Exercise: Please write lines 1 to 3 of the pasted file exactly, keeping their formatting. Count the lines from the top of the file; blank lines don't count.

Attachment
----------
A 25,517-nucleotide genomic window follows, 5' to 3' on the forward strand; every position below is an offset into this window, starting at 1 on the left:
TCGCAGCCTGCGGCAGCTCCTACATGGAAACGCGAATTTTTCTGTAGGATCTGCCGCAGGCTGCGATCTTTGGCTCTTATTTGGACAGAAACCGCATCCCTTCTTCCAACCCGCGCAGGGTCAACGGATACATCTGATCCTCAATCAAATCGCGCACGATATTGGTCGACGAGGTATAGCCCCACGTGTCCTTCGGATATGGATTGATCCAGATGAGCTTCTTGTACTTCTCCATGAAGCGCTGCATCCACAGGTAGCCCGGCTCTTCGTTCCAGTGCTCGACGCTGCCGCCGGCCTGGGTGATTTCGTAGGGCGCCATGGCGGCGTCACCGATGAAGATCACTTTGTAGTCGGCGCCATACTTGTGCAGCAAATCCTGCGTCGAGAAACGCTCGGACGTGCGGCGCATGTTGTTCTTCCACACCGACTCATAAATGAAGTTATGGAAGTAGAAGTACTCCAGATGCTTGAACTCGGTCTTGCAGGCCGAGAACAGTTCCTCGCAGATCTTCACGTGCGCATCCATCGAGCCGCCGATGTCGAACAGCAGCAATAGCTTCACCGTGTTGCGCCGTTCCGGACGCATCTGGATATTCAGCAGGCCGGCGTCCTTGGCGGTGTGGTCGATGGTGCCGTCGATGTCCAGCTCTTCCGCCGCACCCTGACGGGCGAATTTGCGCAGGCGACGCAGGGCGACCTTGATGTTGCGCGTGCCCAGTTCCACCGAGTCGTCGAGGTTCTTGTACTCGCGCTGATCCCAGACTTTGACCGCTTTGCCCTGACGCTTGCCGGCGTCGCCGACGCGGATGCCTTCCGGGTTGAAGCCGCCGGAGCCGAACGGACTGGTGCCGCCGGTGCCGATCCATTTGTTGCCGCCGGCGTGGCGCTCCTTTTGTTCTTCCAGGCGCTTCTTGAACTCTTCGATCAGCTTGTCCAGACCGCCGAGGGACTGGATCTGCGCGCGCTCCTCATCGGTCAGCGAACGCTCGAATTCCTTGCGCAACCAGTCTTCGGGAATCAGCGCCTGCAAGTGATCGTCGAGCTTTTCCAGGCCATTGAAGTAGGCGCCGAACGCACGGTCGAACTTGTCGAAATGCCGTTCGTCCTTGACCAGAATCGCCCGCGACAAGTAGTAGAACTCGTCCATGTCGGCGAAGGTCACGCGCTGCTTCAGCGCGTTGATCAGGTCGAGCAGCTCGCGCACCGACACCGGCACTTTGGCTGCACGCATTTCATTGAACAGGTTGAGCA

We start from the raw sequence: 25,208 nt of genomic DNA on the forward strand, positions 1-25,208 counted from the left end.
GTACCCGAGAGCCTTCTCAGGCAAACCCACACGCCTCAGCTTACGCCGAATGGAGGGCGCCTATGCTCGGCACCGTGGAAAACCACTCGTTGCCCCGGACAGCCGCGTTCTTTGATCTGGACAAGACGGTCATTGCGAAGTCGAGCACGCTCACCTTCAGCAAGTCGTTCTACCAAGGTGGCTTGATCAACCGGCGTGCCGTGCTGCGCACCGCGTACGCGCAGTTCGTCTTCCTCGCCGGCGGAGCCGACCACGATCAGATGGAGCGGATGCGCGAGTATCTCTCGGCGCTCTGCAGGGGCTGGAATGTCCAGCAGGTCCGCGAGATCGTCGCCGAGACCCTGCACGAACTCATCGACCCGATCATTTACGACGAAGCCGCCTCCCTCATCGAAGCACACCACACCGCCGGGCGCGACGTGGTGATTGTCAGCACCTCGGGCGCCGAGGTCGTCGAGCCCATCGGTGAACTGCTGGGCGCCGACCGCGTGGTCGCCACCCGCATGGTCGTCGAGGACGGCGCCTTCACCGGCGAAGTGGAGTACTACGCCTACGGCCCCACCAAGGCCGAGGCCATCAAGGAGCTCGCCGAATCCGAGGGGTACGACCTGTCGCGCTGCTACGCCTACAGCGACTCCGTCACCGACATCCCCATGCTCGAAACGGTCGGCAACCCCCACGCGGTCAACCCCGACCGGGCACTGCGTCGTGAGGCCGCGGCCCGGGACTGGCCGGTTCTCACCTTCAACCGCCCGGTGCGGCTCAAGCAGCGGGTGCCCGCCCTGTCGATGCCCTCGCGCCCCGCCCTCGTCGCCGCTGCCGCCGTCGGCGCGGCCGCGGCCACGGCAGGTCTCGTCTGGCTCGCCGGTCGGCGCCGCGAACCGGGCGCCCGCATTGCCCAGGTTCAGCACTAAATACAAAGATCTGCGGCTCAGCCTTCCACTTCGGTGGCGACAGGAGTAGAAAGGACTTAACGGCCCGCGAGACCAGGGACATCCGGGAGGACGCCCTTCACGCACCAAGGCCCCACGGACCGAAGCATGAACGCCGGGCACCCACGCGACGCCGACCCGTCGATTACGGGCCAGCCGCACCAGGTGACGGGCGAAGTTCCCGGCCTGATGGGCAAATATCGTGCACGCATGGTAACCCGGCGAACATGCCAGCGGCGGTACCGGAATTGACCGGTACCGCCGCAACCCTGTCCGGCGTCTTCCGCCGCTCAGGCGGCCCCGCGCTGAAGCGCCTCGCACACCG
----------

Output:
A 25,517-nucleotide genomic window follows, 5' to 3' on the forward strand; every position below is an offset into this window, starting at 1 on the left:
TCGCAGCCTGCGGCAGCTCCTACATGGAAACGCGAATTTTTCTGTAGGATCTGCCGCAGGCTGCGATCTTTGGCTCTTATTTGGACAGAAACCGCATCCCTTCTTCCAACCCGCGCAGGGTCAACGGATACATCTGATCCTCAATCAAATCGCGCACGATATTGGTCGACGAGGTATAGCCCCACGTGTCCTTCGGATATGGATTGATCCAGATGAGCTTCTTGTACTTCTCCATGAAGCGCTGCATCCACAGGTAGCCCGGCTCTTCGTTCCAGTGCTCGACGCTGCCGCCGGCCTGGGTGATTTCGTAGGGCGCCATGGCGGCGTCACCGATGAAGATCACTTTGTAGTCGGCGCCATACTTGTGCAGCAAATCCTGCGTCGAGAAACGCTCGGACGTGCGGCGCATGTTGTTCTTCCACACCGACTCATAAATGAAGTTATGGAAGTAGAAGTACTCCAGATGCTTGAACTCGGTCTTGCAGGCCGAGAACAGTTCCTCGCAGATCTTCACGTGCGCATCCATCGAGCCGCCGATGTCGAACAGCAGCAATAGCTTCACCGTGTTGCGCCGTTCCGGACGCATCTGGATATTCAGCAGGCCGGCGTCCTTGGCGGTGTGGTCGATGGTGCCGTCGATGTCCAGCTCTTCCGCCGCACCCTGACGGGCGAATTTGCGCAGGCGACGCAGGGCGACCTTGATGTTGCGCGTGCCCAGTTCCACCGAGTCGTCGAGGTTCTTGTACTCGCGCTGATCCCAGACTTTGACCGCTTTGCCCTGACGCTTGCCGGCGTCGCCGACGCGGATGCCTTCCGGGTTGAAGCCGCCGGAGCCGAACGGACTGGTGCCGCCGGTGCCGATCCATTTGTTGCCGCCGGCGTGGCGCTCCTTTTGTTCTTCCAGGCGCTTCTTGAACTCTTCGATCAGCTTGTCCAGACCGCCGAGGGACTGGATCTGCGCGCGCTCCTCATCGGTCAGCGAACGCTCGAATTCCTTGCGCAACCAGTCTTCGGGAATCAGCGCCTGCAAGTGATCGTCGAGCTTTTCCAGGCCATTGAAGTAGGCGCCGAACGCACGGTCGAACTTGTCGAAATGCCGTTCGTCCTTGACCAGAATCGCCCGCGACAAGTAGTAGAACTCGTCCATGTCGGCGAAGGTCACGCGCTGCTTCAGCGCGTTGATCAGGTCGAGCAGCTCGCGCACCGACACCGGCACTTTGGCTGCACGCATTTCATTGAACAGGTTGAGCA

We start from the raw sequence: 25,208 nt of genomic DNA on the forward strand, positions 1-25,208 counted from the left end.